Early adolescent through young adult alcohol and marijuana use trajectories: Early predictors, young adult outcomes, and predictive utility

Kate Flory, Donald Lynam, Richard Milich, Carl Leukefeld, Richard Clayton

Research output: Contribution to journalArticlepeer-review

300 Scopus citations

Abstract

The present study takes a developmental approach to subgrouping and examines the trajectories of substance use from early adolescence through young adulthood among a community sample of 481 individuals. The patterns of use were examined, subgroups were identified separately for men and women and for alcohol and marijuana, and psychosocial predictors and psychopathology outcomes that differentiated the groups were identified. The results revealed three substantially overlapping subgroups for both alcohol and marijuana: early onset, late onset, and nonuser. Although the general patterns of which dependent variables were related to group were similar for alcohol and marijuana, a closer examination revealed important subgroup differences. For alcohol use, the early-onset group was more dysfunctional in terms of predictors and outcomes whereas the late-onset and nonuser groups were better adjusted. In contrast, for marijuana, the early- and late-onset groups were both more dysfunctional than the nonuser group. In a final analysis, we examined the predictive utility of our developmental approach to subgrouping compared to a traditional, static approach.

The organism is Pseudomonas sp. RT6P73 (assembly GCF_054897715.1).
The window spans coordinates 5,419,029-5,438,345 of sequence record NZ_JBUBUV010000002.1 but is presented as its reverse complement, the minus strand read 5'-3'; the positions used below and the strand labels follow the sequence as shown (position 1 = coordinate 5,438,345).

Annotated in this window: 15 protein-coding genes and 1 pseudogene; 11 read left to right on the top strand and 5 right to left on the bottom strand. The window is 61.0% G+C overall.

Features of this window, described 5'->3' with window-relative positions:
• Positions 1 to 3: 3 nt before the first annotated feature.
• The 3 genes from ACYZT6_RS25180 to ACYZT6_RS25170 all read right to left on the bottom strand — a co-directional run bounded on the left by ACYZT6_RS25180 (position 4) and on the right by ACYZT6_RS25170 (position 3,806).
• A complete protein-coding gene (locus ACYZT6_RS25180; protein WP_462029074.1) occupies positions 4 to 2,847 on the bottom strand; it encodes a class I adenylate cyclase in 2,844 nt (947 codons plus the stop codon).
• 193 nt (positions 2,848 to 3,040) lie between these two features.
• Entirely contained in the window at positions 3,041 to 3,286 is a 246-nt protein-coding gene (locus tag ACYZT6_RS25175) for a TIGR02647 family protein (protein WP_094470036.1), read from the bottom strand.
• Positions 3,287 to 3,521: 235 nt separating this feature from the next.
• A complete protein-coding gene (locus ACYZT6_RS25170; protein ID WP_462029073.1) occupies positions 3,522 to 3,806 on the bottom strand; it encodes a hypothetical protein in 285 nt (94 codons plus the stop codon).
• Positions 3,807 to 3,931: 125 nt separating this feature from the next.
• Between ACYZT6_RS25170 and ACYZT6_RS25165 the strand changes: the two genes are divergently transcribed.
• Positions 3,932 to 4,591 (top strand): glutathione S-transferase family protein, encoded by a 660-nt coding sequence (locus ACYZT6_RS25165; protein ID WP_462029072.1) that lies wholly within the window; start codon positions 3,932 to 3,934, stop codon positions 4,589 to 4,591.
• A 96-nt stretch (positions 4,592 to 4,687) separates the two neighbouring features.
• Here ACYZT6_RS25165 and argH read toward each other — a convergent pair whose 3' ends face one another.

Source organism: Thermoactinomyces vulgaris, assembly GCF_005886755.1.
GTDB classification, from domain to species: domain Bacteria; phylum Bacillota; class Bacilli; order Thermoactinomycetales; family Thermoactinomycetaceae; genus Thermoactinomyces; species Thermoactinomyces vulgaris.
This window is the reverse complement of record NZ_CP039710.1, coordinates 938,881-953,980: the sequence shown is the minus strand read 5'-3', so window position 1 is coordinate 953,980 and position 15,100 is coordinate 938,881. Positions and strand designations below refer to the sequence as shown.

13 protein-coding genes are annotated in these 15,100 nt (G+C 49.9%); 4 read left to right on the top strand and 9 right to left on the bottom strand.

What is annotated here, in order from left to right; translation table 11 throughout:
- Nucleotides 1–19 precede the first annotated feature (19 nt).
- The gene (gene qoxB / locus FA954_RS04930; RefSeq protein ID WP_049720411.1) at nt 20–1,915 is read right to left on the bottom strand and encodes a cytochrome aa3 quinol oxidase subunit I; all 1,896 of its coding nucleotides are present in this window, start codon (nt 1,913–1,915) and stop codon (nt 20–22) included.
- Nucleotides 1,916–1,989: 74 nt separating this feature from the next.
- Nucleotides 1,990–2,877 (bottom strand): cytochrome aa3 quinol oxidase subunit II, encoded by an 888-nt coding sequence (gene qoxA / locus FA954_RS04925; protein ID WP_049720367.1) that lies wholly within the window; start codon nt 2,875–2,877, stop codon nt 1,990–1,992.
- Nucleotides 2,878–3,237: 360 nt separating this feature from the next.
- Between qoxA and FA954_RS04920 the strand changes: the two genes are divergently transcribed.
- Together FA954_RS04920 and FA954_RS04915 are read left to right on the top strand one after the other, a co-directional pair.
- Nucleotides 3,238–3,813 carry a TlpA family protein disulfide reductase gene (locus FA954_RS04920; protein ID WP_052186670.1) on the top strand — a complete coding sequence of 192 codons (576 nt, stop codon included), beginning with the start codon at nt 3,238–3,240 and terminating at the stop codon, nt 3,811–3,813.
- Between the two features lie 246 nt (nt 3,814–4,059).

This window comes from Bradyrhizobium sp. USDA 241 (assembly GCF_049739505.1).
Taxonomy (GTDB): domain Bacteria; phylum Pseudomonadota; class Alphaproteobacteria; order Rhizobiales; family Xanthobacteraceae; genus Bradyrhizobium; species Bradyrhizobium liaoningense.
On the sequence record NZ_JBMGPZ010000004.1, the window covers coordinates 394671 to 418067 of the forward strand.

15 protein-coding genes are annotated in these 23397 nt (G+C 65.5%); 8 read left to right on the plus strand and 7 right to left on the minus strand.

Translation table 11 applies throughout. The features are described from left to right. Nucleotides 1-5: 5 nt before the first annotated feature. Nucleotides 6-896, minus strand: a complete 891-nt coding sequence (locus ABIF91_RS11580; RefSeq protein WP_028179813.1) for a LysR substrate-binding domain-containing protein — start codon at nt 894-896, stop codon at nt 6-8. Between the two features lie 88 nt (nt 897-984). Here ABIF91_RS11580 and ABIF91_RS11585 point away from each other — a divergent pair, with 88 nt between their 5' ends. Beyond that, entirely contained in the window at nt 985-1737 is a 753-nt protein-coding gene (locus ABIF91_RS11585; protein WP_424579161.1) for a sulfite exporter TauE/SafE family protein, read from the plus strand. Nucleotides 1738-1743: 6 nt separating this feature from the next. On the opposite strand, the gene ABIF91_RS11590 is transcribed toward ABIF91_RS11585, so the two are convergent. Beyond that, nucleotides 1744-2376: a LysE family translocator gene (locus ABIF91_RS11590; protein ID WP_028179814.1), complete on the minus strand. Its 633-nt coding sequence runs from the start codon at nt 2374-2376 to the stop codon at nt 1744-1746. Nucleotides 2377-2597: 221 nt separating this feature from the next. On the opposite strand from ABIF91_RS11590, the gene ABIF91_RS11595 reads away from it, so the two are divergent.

Original languageEnglish
Pages (from-to)193-213
Number of pages21
JournalDevelopment and Psychopathology
Volume16
Issue number1
DOIs
StatePublished - Dec 2004

ASJC Scopus subject areas

  • Developmental and Educational Psychology
  • Psychiatry and Mental health

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